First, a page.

Wild Garlic / Wild Onion

Alium vineale

A patch of Alium vineale

I have heard this perennial plant be called both wild garlic and wild onion. I am pretty sure the one I have been harvesting this season is Alium vineale, but I have not seen the flower yet so I can’t be sure. Either way, it is delicious and in large quantity where it does grow.


The plant strongly resembles long grass – in fact, I’ve stood in a field of it without realizing – until you inspect closer, or step on it just right, giving away its pungent scent. It has a rosette of basal leaves that grow up to 12 inches high, standing up right or slightly limp. These leaves are flat and skinny, with one fold down the center. They are smoother and lighter green than the common grass. Some leaves curl in the same way garlic does.

Numerous plants against a clipboard for a better view

These leaves grow from an underground bulb, just like cultivated onion and garlic. The bulb is small, approximately .25-.5 inches, and has fibrous roots growing from the bottom. Each year, some plants produce an inflorescence that grows on a stiff, round stem. The inflorescence forms inside a thin, white bud with a pointed tip.

Flower buds

Nutrition and Medicinal Qualities

This plant is high in Vitamins A and C. It is also quite rich in potassium, calcium, manganese, and selenium.

I believe that this plant is most closely related to cultivated garlic, which has many medicinal properties. It is effective at lowering bad cholesterol (LDL), while not changing good cholesterol (HDL) levels. Garlic widens blood arteries and decreases sticking of platelets, therefore lowering blood pressure and risk for blood clots. It is an antibiotic, killing bacteria, fungi, and other microbes, and can be used for bacterial diseases or as a preventative method when you first feel a cold coming on.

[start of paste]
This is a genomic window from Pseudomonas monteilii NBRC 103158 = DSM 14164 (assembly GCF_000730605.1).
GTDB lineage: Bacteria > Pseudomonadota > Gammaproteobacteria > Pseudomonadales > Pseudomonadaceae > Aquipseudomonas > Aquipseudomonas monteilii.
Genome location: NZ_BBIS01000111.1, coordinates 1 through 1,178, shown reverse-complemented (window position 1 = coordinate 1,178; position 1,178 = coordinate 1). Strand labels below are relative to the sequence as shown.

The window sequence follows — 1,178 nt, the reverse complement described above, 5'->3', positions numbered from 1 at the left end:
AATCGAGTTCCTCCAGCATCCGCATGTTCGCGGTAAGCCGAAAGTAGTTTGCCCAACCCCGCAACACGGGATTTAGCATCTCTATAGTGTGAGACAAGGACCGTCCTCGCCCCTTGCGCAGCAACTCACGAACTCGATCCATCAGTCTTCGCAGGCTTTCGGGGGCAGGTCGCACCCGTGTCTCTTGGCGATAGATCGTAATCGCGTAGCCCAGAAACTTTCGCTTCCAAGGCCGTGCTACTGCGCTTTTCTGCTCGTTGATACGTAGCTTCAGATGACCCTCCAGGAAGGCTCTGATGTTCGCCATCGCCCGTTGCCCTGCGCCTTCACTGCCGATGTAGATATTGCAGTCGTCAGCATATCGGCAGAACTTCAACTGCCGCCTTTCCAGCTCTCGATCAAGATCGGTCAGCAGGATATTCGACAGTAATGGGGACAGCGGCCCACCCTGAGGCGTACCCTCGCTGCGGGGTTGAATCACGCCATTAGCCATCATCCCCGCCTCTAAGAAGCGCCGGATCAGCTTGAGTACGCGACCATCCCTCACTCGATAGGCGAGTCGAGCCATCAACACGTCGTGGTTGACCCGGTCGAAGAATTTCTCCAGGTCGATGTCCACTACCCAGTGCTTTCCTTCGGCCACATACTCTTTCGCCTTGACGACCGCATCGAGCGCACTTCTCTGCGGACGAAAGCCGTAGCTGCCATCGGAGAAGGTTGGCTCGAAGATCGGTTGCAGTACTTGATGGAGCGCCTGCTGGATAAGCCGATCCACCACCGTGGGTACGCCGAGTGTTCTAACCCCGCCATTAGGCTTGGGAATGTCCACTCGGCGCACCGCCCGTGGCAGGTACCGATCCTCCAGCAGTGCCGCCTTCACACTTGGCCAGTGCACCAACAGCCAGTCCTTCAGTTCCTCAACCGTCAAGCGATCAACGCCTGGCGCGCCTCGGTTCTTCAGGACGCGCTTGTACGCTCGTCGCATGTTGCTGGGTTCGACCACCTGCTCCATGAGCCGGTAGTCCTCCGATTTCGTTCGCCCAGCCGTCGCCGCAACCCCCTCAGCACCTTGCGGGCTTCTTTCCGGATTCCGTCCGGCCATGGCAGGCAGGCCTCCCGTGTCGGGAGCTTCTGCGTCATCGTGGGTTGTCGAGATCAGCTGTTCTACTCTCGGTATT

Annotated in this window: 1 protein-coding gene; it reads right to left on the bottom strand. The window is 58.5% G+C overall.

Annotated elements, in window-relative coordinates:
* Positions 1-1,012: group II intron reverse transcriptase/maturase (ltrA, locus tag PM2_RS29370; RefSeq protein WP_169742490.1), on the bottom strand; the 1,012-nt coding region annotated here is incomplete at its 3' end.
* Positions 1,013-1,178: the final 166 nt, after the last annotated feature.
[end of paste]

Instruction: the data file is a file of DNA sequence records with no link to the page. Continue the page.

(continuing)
Harvesting and Preparation

You can cut just the leaves, allowing the bulb to remain and keep growing, and use these the same way you would scallion or garlic greens. It is also possible to uproot the entire plant with a small tool – I used my knife last time because it was all I had, and it worked fine. To cook with this bulb, first cut off the roots and then there is a brown outer skin that is easily removed. Cut the leaves off, and then chop the bulb. This can be sautéed alone in oil, just like chives or garlic would be. Add the greens later so they do not get overcooked. The bulbs can replace garlic in any recipe: stir fries, soups, spreads, you name it!


Wild Garlic Oil (from The Wild Vegetarian Cookbook)

1/2 cup wild garlic bulbs, cleaned and any skin with dirt peeled away, avoiding cutting into the bulbs

1/2 cup olive oil, or as needed

1. Put the bulbs in a jar and cover them with olive oil. Tightly cover the jar and store it in the refrigerator for up to 2 weeks, shaking the jar every morning and evening. (You can use the oil after a few hours, but it won’t be full strength)

2. Strain out the garlic and use it in other recipes. Store the flavored oil in a jar in the refrigerator. (Recent reports warn that the traditional practice or storing oil containing vegetable particles at room temperature risks botulism.) Wild Garlic Oil will keep, tightly covered, in the refrigerator for 6 weeks.

Makes 1/2 cup.

Wild Garlic Salad

4 cups mesclun salad green mix

2 cups wild garlic leaves and bulbs, bulbs cleaned, any skin with dirt peeled away, and chopped

2 cups seedless grapes, sliced

2 cups walnuts, chopped

1 medium-size carrot, grated

Black Walnut Salad Dressing (or your favorite dressing)

Toss together all salad ingredients in a large serving bowl. Serve with the dressing on the side.

Serves 6.


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